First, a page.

ARCHIVED - Construction Begins on NRC Institute in PEI
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December 04, 2004— Ottawa, Ontario
|Construction at NCR-INH in PEI, November 2004|
The famous red soil of Prince Edward Island has been moved in preparation for construction of the new Institute for Nutrisciences and Health (NRC-INH) in Charlottetown.
"Since the earliest planning days, this new NRC Institute was envisioned as the hub of the nutrisciences cluster that is emerging in this region," said the Honourable Shawn Murphy, MP for Charlottetown. "Today we see that vision begin to take physical shape, and it is exciting to know that it, like the many NRC institutes across the country, will attract investment and opportunity on a grand scale."
Excerpt from Blog by NRC-INH Lead Scientist, Dr. Michael Mayne
"In today's rat race, where everyone is speeding from one job to the next, there is little opportunity to slow down and think about things. Through the general meeting areas that exist on each research floor, I know that the scientists will develop wonderful new and exciting approaches to their questions - perhaps over a cup of coffee. Like most professions, science is as much about being smart and industrious as it is about being clever and indeed, lucky."
Construction of the $11.5 million, 5 127 square metre (55,269 square foot) facility, will be complete in early 2006. The building has been designed to house leading-edge equipment and to maximize interaction and collaboration among the teams of highly skilled research professionals as well as private-sector partners. For example, plans provide dedicated space on each of the three research floors for industrial partners incubating at the institute. These partners will be able to develop their programs through access to the facilities, equipment and research collaboration offered by the Institute. After a period of incubation, successful industrial partners will leave the facility and continue to develop and expand in the private sector in the community. At full complement, the facility will accommodate 80 to 100 individuals.
Scientists at NRC-INH specialize in studying compounds found in nature (bioactives) for their potential to improve health. A bioactive (a biologically active compound) is a molecule or compound that has biological activity at a tissue or cell level. Bioactives can have beneficial or detrimental effects. In the context of health research, bioactives are studied for their commonly accepted health benefits. Three primary areas of concentration are neurological disorders, obesity-related disorders, and infection and immunity. The focus is not only on the discovery of new and potentially therapeutic compounds, but also involves refining these naturally-occurring substances and, finally, commercializing the results of this research.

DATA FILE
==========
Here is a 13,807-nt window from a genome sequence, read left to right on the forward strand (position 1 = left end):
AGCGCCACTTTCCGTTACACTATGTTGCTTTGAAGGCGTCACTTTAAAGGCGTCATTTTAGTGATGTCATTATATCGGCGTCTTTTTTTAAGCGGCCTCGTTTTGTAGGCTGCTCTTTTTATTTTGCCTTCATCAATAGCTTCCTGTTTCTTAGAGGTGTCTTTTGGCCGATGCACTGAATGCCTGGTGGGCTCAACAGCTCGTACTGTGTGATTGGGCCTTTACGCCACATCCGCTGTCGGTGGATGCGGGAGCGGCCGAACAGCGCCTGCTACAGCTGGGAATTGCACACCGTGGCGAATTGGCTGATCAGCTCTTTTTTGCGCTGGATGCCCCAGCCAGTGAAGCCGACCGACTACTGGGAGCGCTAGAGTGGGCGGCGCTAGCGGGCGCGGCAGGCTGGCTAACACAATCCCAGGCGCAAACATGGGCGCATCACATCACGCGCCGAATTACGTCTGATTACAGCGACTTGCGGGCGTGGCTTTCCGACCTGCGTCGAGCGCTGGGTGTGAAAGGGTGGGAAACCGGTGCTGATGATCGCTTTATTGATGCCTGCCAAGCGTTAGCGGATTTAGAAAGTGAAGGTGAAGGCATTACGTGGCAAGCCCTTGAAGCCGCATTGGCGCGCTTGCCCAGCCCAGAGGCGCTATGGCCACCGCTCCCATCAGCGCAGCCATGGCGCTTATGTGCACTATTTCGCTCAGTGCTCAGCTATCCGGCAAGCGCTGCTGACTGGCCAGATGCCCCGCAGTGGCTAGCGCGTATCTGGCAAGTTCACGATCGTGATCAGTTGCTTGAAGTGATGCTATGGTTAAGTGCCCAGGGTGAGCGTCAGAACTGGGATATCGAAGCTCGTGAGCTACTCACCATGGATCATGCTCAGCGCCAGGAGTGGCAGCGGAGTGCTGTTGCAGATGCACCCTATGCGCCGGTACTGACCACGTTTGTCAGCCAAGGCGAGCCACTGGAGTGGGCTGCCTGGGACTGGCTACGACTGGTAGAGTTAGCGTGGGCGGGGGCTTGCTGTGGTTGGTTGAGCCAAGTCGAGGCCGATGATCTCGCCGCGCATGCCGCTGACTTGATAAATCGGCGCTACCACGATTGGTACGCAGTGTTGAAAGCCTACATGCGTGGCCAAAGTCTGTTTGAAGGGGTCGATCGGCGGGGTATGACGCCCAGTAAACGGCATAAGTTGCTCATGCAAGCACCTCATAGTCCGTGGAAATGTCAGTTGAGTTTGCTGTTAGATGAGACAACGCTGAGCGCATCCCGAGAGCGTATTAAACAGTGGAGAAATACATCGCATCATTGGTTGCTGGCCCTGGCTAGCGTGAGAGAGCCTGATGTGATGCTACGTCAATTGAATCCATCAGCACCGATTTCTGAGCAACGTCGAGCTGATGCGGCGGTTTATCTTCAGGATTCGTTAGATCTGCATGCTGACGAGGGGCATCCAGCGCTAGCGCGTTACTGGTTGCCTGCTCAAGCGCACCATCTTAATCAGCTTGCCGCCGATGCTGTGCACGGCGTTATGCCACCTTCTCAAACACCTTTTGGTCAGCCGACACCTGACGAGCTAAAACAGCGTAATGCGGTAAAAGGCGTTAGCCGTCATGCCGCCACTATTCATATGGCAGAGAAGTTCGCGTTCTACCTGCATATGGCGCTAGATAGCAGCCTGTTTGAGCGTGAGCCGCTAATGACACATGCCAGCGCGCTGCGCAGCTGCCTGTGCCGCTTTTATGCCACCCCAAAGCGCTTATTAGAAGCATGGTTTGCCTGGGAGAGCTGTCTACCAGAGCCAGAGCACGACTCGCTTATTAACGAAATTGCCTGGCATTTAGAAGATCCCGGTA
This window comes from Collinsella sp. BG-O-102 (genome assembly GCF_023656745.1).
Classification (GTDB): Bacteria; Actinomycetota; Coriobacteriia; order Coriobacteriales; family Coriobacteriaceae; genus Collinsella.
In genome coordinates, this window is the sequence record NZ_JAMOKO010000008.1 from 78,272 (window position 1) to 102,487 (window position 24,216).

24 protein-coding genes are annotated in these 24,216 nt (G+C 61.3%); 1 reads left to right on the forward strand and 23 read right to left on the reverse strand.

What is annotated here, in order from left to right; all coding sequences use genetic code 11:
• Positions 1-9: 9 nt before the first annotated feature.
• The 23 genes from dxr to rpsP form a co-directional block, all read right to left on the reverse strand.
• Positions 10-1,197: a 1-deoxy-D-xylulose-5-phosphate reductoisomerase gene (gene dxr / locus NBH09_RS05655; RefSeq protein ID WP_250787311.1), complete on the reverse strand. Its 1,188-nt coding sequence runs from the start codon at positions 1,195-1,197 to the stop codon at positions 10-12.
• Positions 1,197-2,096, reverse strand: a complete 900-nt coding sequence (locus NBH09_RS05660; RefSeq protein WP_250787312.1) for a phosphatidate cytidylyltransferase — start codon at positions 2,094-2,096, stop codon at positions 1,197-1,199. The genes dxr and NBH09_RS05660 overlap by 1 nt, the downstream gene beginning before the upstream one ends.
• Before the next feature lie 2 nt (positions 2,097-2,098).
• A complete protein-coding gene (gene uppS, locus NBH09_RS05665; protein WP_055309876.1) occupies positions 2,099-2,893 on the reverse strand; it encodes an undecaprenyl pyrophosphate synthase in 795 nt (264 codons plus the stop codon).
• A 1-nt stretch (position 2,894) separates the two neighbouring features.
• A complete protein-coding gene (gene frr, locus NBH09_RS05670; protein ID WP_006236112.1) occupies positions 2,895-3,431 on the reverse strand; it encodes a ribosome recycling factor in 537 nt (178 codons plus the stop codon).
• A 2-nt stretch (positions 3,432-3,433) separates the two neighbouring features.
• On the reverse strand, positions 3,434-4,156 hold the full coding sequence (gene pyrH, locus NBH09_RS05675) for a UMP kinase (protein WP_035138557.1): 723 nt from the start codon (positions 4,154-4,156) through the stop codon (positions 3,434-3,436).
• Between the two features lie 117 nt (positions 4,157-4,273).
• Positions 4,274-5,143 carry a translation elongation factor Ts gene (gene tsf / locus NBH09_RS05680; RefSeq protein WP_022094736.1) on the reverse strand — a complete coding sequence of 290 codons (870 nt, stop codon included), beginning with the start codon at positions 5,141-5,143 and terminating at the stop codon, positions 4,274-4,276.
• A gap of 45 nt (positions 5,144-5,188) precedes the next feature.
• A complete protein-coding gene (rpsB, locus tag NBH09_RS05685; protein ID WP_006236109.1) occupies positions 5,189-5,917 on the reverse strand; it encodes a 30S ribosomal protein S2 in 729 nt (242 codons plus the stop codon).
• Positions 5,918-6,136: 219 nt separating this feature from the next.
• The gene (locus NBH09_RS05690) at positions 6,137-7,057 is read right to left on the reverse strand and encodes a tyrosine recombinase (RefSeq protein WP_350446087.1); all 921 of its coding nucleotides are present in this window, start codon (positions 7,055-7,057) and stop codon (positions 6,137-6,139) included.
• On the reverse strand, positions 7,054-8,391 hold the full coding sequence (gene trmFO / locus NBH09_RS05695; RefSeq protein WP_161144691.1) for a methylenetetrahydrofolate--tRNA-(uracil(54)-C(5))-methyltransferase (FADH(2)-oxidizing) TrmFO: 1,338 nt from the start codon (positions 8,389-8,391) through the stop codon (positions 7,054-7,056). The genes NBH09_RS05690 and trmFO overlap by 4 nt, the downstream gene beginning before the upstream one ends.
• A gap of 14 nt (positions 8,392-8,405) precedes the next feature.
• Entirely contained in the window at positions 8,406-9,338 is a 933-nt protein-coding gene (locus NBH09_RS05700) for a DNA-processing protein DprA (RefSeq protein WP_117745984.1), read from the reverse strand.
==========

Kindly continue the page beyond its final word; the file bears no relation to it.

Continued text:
|Left to right: Dr. Andy Woodsworth, NRC's VP, Research (Life Sciences and Information Technology), the Hon. Mike Currie, PEI Development and Technology Minister; the Hon. Shawn Murphy, MP for Charlottetown; Wade MacLauchlan, President, University of Prince Edward Island.|
Located on the campus of the University of Prince Edward Island (UPEI), NRC-INH is the latest in long list of successful partnerships established by NRC as part of national technology cluster-building efforts. With partners such as the Atlantic Canada Opportunities Agency (ACOA), the Province of Prince Edward Island (PEI) and UPEI, NRC-INH is positioned to be at the centre of a dynamic research cluster bringing together the critical mass of skilled people, expertise, capital and entrepreneurial drive to fuel economic development in the region and help Canadians through its research into critical health issues.
"Innovation in research and development will be key to the growth of our economy," said PEI Development and Technology Minister Mike Currie, on behalf of Premier Pat Binns. "The partnerships that are fostered by the NRC – Institute for Nutrisciences and Health will form the basis for our emerging bio-sciences sector and will be an important component of job and wealth creation for this province."
Enquiries: Media relations
National Research Council of Canada
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